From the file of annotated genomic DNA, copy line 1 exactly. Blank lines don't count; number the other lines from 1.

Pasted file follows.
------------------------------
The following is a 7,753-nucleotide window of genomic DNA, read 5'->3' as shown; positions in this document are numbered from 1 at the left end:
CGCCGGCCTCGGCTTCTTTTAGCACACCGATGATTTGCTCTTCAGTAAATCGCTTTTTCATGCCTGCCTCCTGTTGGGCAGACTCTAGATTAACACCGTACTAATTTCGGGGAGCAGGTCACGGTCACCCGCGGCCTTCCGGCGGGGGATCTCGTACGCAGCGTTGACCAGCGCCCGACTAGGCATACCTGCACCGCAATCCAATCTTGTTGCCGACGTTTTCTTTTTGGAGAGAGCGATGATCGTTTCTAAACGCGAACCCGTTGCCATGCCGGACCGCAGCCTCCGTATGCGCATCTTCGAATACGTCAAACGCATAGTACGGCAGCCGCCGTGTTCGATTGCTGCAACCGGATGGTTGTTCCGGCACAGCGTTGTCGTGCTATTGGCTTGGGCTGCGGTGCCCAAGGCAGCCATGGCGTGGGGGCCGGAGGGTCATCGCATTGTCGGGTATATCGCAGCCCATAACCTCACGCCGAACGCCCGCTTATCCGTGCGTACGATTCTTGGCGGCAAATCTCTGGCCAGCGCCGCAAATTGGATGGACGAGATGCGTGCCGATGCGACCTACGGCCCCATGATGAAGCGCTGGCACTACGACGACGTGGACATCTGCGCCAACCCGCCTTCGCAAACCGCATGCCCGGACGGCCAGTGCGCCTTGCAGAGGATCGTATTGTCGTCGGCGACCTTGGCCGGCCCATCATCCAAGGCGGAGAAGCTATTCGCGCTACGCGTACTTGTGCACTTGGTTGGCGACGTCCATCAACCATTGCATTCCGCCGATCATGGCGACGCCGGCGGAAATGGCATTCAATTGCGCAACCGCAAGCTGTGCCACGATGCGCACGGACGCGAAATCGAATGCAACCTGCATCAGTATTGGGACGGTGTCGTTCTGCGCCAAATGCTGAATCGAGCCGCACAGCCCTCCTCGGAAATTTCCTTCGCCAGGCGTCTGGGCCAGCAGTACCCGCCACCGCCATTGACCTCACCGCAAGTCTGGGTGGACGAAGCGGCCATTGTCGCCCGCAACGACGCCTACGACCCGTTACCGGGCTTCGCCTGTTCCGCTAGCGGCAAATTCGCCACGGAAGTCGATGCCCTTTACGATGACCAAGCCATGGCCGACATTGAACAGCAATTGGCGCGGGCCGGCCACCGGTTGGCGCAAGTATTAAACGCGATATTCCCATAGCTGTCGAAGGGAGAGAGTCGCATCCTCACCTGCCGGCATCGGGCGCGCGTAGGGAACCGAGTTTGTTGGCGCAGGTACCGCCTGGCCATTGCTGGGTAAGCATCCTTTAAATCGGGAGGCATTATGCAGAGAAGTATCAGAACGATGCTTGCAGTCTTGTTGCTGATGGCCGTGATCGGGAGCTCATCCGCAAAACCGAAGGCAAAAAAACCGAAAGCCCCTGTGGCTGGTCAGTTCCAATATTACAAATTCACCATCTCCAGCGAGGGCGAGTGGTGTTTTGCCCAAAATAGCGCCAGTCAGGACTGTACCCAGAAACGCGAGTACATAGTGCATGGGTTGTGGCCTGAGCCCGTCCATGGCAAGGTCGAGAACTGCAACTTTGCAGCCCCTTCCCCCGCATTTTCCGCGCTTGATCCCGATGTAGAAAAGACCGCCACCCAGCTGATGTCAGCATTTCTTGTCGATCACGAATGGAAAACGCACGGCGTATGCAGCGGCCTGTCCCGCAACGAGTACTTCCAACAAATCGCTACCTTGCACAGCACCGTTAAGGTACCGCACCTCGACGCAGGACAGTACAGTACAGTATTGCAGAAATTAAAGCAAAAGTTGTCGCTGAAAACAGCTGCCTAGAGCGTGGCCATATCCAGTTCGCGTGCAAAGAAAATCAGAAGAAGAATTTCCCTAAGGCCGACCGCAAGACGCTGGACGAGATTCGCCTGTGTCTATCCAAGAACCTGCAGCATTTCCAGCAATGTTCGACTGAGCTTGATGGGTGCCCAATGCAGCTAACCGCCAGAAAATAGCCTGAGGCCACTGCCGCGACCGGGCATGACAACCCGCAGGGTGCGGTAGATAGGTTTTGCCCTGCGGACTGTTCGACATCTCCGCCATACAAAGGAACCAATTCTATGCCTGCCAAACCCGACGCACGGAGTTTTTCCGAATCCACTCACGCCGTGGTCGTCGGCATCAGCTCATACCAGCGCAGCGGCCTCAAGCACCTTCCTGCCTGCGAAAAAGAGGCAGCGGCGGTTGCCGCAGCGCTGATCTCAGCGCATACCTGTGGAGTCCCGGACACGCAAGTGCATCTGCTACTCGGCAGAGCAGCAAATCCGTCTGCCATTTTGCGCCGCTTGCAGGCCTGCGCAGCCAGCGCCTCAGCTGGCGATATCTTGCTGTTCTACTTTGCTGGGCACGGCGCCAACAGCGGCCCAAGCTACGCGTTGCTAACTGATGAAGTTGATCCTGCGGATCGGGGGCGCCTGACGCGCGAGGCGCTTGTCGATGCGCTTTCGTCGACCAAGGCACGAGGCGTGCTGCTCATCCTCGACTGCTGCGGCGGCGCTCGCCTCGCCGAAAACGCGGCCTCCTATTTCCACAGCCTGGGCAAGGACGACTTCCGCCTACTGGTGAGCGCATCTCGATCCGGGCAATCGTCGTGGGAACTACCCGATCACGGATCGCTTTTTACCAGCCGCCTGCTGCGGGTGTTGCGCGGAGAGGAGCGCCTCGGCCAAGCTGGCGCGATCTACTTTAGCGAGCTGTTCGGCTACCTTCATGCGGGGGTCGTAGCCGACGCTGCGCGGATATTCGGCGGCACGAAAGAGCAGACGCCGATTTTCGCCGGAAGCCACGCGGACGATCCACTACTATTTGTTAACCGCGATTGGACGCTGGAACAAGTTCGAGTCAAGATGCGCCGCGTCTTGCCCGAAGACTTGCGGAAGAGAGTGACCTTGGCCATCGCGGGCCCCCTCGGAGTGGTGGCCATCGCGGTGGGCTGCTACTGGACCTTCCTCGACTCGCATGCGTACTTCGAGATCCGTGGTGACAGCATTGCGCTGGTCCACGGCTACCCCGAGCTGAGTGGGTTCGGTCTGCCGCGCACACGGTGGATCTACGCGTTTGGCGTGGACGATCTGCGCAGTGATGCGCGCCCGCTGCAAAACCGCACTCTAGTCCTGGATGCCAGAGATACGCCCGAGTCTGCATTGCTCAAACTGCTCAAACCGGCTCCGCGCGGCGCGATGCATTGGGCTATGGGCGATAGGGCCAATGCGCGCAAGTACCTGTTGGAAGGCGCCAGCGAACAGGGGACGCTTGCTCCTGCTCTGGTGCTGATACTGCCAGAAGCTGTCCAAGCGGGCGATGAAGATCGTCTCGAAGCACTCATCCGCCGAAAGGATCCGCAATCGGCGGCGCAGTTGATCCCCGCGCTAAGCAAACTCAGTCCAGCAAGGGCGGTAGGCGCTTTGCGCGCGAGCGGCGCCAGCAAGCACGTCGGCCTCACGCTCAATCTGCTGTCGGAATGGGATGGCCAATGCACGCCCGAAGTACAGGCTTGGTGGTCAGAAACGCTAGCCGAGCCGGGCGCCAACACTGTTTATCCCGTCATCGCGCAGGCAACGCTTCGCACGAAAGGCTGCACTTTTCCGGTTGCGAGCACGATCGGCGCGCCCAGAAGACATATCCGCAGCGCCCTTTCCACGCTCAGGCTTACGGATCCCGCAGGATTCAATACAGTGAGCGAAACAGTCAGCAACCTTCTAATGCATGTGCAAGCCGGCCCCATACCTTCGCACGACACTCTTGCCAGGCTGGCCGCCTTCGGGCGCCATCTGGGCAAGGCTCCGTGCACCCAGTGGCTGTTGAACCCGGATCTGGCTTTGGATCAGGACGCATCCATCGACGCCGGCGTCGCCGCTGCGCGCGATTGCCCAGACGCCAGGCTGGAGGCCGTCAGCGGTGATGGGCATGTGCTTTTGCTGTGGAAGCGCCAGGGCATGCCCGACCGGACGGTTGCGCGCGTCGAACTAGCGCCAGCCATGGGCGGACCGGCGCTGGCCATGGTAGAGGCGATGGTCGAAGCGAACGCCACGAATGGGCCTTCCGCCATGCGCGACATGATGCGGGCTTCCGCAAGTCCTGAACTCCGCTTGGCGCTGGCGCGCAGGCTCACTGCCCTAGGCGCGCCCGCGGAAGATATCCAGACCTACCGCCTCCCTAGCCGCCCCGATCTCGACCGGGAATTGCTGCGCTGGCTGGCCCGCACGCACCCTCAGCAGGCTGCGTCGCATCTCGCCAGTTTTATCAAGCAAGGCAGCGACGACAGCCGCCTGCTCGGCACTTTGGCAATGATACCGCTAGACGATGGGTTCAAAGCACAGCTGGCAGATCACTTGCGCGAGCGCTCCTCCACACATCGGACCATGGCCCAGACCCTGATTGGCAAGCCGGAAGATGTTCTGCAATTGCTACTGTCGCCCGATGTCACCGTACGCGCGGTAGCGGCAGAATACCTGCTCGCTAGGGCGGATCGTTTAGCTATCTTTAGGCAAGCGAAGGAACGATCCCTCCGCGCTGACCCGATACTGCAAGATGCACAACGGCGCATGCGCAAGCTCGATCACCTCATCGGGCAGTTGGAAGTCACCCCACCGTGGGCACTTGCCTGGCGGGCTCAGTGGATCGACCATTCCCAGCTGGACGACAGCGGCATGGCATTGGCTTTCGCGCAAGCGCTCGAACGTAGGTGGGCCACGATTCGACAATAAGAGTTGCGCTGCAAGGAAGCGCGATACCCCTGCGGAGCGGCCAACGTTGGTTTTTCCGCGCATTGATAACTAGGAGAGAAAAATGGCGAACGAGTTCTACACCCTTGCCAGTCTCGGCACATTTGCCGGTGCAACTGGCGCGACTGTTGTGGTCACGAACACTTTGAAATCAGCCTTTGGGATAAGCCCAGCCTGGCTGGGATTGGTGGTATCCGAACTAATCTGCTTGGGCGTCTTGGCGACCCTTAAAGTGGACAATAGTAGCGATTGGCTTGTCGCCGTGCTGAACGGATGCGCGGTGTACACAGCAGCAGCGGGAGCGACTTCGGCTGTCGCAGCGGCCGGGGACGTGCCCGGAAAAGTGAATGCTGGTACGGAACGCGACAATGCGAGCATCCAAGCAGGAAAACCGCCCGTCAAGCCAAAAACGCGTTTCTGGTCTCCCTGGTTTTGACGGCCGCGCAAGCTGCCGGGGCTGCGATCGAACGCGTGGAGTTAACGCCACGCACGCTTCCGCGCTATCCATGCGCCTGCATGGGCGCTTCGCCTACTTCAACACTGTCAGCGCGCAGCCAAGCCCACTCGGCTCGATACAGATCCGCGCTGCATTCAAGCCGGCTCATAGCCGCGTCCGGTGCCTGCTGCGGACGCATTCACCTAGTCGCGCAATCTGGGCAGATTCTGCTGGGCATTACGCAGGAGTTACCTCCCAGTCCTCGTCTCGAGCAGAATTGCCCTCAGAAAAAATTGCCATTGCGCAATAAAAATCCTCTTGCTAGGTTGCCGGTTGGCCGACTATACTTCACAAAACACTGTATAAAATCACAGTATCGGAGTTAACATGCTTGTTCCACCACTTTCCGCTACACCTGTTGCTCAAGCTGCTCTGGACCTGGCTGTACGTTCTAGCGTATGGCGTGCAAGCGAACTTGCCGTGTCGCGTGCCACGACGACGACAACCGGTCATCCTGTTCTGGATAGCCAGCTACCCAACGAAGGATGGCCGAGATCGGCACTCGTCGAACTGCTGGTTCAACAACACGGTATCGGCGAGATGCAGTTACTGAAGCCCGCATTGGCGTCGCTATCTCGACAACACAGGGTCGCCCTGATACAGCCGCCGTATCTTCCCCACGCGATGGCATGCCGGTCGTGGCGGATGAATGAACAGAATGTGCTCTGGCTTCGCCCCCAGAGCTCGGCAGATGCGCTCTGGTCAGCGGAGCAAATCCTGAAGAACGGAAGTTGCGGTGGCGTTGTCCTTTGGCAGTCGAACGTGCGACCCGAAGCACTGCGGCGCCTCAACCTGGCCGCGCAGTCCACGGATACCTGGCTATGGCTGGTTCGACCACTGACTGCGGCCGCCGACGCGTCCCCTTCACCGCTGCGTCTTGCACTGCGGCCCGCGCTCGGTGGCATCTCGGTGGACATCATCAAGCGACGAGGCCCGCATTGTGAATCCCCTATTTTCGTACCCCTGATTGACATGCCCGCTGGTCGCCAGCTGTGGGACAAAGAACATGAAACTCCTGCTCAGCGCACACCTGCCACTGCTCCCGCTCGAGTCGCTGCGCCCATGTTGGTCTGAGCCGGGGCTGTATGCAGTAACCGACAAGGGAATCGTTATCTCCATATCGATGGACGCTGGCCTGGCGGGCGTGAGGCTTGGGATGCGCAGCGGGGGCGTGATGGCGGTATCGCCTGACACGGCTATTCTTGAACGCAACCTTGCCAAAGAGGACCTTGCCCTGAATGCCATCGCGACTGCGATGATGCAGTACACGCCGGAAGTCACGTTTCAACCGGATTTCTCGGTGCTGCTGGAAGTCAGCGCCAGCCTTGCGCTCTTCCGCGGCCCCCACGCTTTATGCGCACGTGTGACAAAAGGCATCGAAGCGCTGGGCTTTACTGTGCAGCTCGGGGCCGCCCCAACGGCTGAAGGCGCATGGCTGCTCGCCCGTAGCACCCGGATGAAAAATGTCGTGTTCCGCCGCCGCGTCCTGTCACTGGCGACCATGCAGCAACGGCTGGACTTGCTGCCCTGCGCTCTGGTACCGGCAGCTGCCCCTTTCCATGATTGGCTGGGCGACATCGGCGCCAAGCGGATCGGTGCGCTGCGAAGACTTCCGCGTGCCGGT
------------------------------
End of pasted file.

The following is a 7,753-nucleotide window of genomic DNA, read 5'->3' as shown; positions in this document are numbered from 1 at the left end: